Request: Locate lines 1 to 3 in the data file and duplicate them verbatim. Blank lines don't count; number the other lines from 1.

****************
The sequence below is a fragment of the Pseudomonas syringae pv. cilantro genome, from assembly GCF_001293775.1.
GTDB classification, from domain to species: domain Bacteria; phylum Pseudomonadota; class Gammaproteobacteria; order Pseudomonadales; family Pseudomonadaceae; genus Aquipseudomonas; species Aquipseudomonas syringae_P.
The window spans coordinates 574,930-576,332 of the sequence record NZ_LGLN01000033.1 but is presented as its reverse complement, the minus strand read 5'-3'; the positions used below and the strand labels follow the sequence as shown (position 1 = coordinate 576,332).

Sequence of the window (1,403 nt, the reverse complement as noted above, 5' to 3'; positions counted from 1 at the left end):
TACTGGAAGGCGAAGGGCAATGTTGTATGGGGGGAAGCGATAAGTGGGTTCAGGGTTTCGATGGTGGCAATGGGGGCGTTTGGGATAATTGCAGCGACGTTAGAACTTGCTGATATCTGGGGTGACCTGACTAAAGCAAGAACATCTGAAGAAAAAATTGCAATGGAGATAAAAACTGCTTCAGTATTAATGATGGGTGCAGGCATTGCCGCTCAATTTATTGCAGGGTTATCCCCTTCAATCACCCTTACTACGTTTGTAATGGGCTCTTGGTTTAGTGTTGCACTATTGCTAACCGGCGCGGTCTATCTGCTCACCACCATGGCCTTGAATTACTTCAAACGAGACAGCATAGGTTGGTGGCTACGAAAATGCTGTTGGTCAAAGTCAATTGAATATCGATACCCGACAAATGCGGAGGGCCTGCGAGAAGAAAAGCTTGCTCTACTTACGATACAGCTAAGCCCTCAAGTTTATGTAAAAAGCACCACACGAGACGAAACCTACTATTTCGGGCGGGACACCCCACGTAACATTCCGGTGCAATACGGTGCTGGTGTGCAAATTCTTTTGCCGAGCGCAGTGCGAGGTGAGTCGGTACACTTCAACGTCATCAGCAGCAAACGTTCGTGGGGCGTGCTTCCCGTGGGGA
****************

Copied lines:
The sequence below is a fragment of the Pseudomonas syringae pv. cilantro genome, from assembly GCF_001293775.1.
GTDB classification, from domain to species: domain Bacteria; phylum Pseudomonadota; class Gammaproteobacteria; order Pseudomonadales; family Pseudomonadaceae; genus Aquipseudomonas; species Aquipseudomonas syringae_P.
The window spans coordinates 574,930-576,332 of the sequence record NZ_LGLN01000033.1 but is presented as its reverse complement, the minus strand read 5'-3'; the positions used below and the strand labels follow the sequence as shown (position 1 = coordinate 576,332).